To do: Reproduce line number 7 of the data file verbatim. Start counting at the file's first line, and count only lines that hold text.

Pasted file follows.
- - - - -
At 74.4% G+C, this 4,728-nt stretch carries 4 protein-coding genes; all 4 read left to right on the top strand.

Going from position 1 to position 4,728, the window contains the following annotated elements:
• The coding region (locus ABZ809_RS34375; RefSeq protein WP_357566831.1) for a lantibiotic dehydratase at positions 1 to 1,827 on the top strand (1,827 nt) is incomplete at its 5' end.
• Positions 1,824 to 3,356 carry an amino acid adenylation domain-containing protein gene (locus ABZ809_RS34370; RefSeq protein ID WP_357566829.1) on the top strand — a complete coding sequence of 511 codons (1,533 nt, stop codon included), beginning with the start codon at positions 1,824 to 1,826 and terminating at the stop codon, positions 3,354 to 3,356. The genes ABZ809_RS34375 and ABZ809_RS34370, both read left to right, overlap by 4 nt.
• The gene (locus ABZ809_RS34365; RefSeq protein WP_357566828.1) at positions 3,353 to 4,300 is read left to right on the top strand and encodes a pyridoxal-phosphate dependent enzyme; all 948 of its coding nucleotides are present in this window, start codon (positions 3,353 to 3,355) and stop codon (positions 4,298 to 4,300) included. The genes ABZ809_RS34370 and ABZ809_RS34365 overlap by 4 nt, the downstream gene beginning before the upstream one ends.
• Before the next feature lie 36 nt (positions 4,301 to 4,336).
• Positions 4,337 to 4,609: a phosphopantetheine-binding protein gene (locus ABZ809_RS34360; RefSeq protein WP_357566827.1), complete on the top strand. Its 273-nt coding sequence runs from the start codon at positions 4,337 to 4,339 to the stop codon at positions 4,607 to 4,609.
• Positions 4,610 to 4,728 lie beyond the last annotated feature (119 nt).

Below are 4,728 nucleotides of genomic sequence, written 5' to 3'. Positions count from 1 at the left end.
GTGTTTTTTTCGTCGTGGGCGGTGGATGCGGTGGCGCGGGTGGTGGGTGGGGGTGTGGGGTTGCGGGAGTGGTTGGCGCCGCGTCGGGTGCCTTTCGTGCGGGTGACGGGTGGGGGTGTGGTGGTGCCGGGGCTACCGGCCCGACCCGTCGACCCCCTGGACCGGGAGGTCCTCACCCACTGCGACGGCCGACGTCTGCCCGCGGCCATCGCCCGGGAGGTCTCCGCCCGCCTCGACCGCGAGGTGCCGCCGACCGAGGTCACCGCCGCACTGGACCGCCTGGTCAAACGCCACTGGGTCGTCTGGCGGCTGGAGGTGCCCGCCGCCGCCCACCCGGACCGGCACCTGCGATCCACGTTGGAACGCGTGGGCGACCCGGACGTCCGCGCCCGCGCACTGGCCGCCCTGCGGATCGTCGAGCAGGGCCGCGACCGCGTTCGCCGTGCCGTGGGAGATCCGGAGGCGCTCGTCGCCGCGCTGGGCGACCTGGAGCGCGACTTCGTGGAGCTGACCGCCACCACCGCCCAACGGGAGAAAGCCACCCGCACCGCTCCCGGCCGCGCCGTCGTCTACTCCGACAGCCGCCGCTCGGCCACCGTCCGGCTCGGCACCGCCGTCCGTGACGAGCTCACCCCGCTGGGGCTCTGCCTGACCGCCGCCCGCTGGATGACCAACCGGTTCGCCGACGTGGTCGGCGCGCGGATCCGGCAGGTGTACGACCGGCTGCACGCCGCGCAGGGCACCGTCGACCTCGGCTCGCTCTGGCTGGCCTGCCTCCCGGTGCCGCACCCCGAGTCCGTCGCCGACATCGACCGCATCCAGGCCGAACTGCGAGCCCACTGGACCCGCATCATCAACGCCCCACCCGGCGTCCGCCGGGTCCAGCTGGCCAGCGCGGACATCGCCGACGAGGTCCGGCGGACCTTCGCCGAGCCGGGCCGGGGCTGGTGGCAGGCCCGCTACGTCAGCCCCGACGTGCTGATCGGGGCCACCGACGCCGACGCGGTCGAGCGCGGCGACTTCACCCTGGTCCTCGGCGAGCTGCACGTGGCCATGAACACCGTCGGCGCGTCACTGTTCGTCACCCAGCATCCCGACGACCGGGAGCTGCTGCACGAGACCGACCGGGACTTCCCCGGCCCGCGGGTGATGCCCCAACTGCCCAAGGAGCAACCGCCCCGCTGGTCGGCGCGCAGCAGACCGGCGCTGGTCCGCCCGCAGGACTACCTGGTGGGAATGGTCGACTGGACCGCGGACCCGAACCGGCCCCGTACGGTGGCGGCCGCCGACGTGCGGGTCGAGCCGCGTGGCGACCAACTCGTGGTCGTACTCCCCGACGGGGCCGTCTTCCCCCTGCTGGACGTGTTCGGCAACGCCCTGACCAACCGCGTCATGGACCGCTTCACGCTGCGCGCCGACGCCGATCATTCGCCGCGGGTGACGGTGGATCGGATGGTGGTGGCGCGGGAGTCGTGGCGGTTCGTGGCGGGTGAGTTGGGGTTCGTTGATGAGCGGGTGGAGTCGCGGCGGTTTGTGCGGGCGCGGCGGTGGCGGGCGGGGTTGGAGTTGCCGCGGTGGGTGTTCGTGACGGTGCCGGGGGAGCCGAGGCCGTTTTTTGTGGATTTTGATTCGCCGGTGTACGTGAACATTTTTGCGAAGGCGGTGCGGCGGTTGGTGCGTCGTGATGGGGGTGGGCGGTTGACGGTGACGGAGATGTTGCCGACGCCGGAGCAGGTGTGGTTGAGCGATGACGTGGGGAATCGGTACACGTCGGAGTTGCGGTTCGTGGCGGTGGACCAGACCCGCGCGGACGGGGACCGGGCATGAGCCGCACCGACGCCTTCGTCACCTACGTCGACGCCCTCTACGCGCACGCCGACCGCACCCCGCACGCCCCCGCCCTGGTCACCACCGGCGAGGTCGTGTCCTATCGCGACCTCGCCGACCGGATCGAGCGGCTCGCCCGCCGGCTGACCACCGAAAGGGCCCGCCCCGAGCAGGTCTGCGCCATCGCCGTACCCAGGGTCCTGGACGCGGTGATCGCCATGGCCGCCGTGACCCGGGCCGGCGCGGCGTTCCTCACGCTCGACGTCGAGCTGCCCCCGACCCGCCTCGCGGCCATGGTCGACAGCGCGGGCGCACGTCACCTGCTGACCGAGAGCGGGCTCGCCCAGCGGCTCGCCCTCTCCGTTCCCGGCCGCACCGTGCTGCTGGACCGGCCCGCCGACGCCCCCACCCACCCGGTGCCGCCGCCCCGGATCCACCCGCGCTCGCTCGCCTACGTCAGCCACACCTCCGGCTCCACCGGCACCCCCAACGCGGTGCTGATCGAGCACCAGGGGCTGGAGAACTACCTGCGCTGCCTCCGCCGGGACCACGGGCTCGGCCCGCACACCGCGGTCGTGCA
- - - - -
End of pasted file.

• Positions 4,337 to 4,609: a phosphopantetheine-binding protein gene (locus ABZ809_RS34360; RefSeq protein WP_357566827.1), complete on the top strand. Its 273-nt coding sequence runs from the start codon at positions 4,337 to 4,339 to the stop codon at positions 4,607 to 4,609.